Center for Strategic Communication

I traveled to Turkey in March, as part of a class in public diplomacy, sponsored by George Mason University's Center for World Religions, Diplomacy and Conflict Resolution.  During the trip, the class met with Syrians who were engaged in the early, non-violence movement.  We also met with Turkish officials and academics, and visited a Syrian refugee camp in Nizip, Turkey.  It was, to say the least, and interesting experience. I came to the class with boat-load of professional skepticism, and left with a much deeper appreciation of the immense complexity of the regional situation, from the geopolitical to the deeply personal perspectives. 

Pre-trip research made me realize that Syria has been in a state of conflict since 1963, and to some extent that conflict has been "spilling over" since then. Whether it was the energy and idealism of the nonviolent activists or the former members of the Fighting Vanguard who went on to be some of the most influential jihadis of the movement. These exiles and expats have been playing a long, slow game against the Assad regime since at least the 1970s, with Muslim Brotherhood members being the most prominent of the group.

My counter-jihad career began, in ernest, in 2003, during brief stint as an FBI analyst. It was there that I was introduced to former members of the Syrian Muslim Brotherhood, and not in a good way. I'm unable to discuss the details of that experience, but my public skepticism about potential post-Assad governments is inspired by my experiences during that early period.  If you've read my blog you'll know that I'm not a fan of the MB in general, but the Syrian branch inspires a particularly acute antagonism. As a result, I rarely mention them. 

I've been in the middle of a personal Syria project for a few weeks, primarily as an effort to "find" a possible masters thesis idea. It was during this work that I came across the UK's Foreign Office correspondences accessible through the Adam Matthew Archive.  The Syrian branch of the MB is little known, especially in English.  Thomas Friedman and Robert Fisk seem to be the most prominent filters of "common" knowledge on the Syrian MB. The group's real history seems lost in the mists of Syrian instability. 

To add a little more to the short bin of English-language historical knowledge of the group, I'm reproducing some of the passages on the group from years of FO correspondence, between 1947 and 1956.  It's not much, but I suspect some of this information on a few of its early leaders is "new" to writers studying the group:

From a 25 February 1947 weekly report of political activities of the Syrian government, an account of the aftermath of a visit from Egyptian MB student rep, Mustafa Mumin: 

"In the course of conversation with the oriental secretary Muhsen Bey Barazi, head of the President's Cabinet, remarked that the President was very displeased with the Egyptian Charge d'Affaires and the members of his staff for their activities among the Ikhwan al Muslimeen, particularly in connexion with the visit of Moustafa Mu'min (representative of the university graduates of the Egyptian Moslem Brethren) when one of the sheikhs of the Syrian Ikhwan made a speech in the Omayyad Mosque violently attacking British policy over the Sudan. The sheikh in question has been informed that he will be banished if any repetition occurs and Sheikh Moustafa Sebai, President of the Syrian Ikhwan al Muslimeen, has been told by the President that the Ikhwan al Muslimeen must not interfere in matters concerning international politics. The oriental secretary took the opportunity of mentioning the forthcoming visit of the Ashigga delegation, who are due to reach Damascus in a few days to present their views on the future of the Sudan. Muhsen Barazi gave an assurance that they would not be allowed to speak in the mosques nor to cause demonstrations but said that it would be hard to prevent the press from becoming violent in view of the freedom of expression which it was the policy of the present Government to allow. The oriental secretary pointed out that it would be most unfortunate if the Ashigga representatives were able to mislead the public by a press campaign into the view that they represent anything other than a very small proportion of Sudan opinion."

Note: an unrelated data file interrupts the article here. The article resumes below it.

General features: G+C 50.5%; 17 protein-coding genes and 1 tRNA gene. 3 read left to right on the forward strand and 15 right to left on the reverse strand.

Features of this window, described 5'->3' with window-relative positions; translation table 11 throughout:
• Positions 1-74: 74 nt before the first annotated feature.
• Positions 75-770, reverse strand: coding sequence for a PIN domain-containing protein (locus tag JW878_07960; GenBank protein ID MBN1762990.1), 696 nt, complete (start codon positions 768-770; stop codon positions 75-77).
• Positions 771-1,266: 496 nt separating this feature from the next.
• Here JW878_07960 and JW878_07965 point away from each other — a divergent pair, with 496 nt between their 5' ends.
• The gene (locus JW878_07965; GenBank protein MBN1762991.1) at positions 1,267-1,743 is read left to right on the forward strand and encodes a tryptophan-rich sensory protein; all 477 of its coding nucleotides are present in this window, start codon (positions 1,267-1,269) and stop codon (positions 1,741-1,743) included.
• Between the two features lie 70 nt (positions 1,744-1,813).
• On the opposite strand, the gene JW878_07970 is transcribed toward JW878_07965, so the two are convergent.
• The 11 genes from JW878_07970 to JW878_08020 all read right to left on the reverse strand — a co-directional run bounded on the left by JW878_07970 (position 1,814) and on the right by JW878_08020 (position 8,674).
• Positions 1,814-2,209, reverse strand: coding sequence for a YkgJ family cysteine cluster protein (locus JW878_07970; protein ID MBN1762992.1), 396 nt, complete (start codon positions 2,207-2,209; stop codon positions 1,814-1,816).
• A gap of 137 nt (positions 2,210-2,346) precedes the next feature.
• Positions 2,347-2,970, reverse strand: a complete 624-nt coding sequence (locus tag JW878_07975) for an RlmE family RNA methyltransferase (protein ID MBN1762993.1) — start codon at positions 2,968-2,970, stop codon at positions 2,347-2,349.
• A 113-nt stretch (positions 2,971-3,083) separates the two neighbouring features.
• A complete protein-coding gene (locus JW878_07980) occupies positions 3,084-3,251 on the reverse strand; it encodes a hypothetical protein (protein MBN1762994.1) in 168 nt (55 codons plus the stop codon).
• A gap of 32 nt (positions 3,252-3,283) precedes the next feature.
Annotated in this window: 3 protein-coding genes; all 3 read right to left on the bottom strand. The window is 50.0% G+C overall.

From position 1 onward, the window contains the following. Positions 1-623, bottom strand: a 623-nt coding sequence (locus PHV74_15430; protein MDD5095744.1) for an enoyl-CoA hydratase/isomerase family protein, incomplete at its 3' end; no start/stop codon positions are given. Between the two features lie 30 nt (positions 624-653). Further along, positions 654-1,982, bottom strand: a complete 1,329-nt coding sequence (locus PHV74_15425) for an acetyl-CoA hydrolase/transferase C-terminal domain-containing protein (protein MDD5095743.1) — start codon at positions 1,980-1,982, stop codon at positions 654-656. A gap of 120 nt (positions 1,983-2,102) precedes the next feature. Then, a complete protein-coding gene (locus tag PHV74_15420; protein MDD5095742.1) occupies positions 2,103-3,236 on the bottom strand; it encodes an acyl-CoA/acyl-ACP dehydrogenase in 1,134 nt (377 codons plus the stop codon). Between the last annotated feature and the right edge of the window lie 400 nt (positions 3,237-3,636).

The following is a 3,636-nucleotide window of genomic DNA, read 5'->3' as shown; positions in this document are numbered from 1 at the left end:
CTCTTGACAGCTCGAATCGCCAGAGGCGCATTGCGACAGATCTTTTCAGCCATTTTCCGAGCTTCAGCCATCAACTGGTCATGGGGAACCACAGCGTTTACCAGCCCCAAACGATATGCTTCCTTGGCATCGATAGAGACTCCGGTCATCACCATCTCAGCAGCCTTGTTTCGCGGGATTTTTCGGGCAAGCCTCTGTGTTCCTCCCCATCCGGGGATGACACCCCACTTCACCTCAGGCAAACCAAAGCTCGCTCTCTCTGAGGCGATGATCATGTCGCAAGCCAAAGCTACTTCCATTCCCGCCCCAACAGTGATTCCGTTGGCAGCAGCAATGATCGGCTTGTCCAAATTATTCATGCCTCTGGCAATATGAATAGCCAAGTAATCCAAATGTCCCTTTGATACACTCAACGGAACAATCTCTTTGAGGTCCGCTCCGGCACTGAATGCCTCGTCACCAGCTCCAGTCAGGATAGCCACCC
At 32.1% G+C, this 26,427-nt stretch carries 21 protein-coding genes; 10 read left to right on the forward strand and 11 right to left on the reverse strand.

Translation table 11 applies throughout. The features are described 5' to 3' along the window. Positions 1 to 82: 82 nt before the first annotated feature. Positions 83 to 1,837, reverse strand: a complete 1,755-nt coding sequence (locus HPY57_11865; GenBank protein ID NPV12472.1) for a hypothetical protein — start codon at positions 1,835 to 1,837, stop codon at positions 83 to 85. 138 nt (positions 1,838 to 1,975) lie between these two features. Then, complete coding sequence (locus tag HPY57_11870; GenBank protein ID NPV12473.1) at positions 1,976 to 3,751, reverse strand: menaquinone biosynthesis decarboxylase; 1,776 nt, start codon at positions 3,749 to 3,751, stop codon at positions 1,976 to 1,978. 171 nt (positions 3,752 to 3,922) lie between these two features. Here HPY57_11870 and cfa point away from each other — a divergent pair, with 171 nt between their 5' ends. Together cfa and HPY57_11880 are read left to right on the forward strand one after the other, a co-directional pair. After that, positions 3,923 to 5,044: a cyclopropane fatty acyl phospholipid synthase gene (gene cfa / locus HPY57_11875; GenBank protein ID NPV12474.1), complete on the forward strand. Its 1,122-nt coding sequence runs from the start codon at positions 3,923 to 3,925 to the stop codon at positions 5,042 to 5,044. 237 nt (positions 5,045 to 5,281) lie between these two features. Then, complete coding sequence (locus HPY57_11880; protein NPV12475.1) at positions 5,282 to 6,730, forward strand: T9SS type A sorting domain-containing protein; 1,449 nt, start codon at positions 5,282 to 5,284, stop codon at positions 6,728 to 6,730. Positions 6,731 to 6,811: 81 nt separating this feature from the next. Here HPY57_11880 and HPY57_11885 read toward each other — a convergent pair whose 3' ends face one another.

Among the annual correspondences regarding Syria, the FO published biographies of notable social and political actors, "Leading personalities in Syria."  Several MB leaders show up on the list in successive years, including 1956:

"36. Dawalibi, Ma'ref

Born 1907 in Aleppo. Moslem. A lawyer. A graduate of the Syrian University, he also holds a Paris University Doctorate of Law. From 1936 to 1938 he was a member of the National Party and was active in both Aleppo and Damascus. During the war was in France at the time of the German occupation and was in close touch with the ex-Mufti Haj Amin Hussaini, Rushid Ali al Keilani and the other pro-German Arabs. Collaborated with the Vichy Government. Helped the ex-Mufti to escape from France in 1946 Elected to Parliament in 1947. he left the National Party and joined the Popular Party in 1948. Member of the Moslem Brotherhood. Elected to the Constituent Assembly in November 1949. Appointed Minister of National Economy in the Cabinet formed by Khalid al Azm on 27th December 1949. Resigned with the rest of the Cabinet in May 1950.